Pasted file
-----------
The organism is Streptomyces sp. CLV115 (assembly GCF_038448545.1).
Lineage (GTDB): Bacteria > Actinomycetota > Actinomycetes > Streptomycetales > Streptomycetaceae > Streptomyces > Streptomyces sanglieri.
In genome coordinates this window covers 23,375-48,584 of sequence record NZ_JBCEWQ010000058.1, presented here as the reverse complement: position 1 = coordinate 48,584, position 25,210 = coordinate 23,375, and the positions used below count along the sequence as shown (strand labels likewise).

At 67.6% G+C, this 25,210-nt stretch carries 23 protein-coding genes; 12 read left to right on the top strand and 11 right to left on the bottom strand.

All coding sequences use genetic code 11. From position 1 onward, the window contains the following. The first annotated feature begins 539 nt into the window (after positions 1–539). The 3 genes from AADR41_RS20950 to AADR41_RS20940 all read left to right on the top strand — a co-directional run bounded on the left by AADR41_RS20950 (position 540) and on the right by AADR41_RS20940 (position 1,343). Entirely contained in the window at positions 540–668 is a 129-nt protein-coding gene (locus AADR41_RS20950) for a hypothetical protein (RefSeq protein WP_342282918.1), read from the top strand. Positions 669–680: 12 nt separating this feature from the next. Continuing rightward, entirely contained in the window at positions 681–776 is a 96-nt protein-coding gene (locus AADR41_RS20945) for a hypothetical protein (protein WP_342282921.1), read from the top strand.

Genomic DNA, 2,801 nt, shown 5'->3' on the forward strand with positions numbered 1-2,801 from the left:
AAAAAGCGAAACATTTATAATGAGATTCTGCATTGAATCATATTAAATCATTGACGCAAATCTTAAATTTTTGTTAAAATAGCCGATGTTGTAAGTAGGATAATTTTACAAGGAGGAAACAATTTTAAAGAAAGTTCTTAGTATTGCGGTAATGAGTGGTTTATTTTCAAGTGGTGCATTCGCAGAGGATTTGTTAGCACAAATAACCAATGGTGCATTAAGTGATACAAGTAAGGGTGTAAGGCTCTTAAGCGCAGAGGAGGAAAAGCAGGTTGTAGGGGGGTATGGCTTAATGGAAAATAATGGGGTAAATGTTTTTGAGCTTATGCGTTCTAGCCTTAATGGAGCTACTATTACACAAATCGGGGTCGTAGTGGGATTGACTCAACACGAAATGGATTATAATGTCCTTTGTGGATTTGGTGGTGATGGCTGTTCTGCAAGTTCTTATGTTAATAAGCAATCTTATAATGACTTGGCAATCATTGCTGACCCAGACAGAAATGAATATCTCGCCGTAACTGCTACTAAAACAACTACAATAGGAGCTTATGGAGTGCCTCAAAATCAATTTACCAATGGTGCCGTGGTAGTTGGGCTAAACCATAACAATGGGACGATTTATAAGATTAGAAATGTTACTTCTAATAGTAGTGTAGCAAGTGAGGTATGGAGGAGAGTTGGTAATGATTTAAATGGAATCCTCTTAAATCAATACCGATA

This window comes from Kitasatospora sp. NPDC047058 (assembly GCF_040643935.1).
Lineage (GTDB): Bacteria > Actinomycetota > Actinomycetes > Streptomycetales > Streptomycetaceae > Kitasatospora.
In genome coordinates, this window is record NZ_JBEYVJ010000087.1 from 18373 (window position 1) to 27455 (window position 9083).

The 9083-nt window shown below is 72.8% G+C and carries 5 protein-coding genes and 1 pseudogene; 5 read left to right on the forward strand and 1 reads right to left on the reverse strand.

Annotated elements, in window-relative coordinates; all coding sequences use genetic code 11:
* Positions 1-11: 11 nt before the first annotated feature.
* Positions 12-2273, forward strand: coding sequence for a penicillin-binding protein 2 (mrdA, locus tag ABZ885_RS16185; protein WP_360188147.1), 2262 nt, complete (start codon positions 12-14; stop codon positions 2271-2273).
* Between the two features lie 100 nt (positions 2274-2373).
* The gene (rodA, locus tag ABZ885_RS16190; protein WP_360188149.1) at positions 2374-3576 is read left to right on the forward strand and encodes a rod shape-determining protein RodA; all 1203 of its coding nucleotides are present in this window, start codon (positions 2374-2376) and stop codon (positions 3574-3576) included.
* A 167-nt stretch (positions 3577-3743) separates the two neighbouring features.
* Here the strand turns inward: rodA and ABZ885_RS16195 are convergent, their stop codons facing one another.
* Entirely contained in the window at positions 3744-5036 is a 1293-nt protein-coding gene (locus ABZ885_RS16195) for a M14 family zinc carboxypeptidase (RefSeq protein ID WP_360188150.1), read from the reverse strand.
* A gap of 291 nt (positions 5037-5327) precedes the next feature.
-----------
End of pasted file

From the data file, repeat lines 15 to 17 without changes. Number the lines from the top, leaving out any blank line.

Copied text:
* Between the two features lie 100 nt (positions 2274-2373).
* The gene (rodA, locus tag ABZ885_RS16190; protein WP_360188149.1) at positions 2374-3576 is read left to right on the forward strand and encodes a rod shape-determining protein RodA; all 1203 of its coding nucleotides are present in this window, start codon (positions 2374-2376) and stop codon (positions 3574-3576) included.
* A 167-nt stretch (positions 3577-3743) separates the two neighbouring features.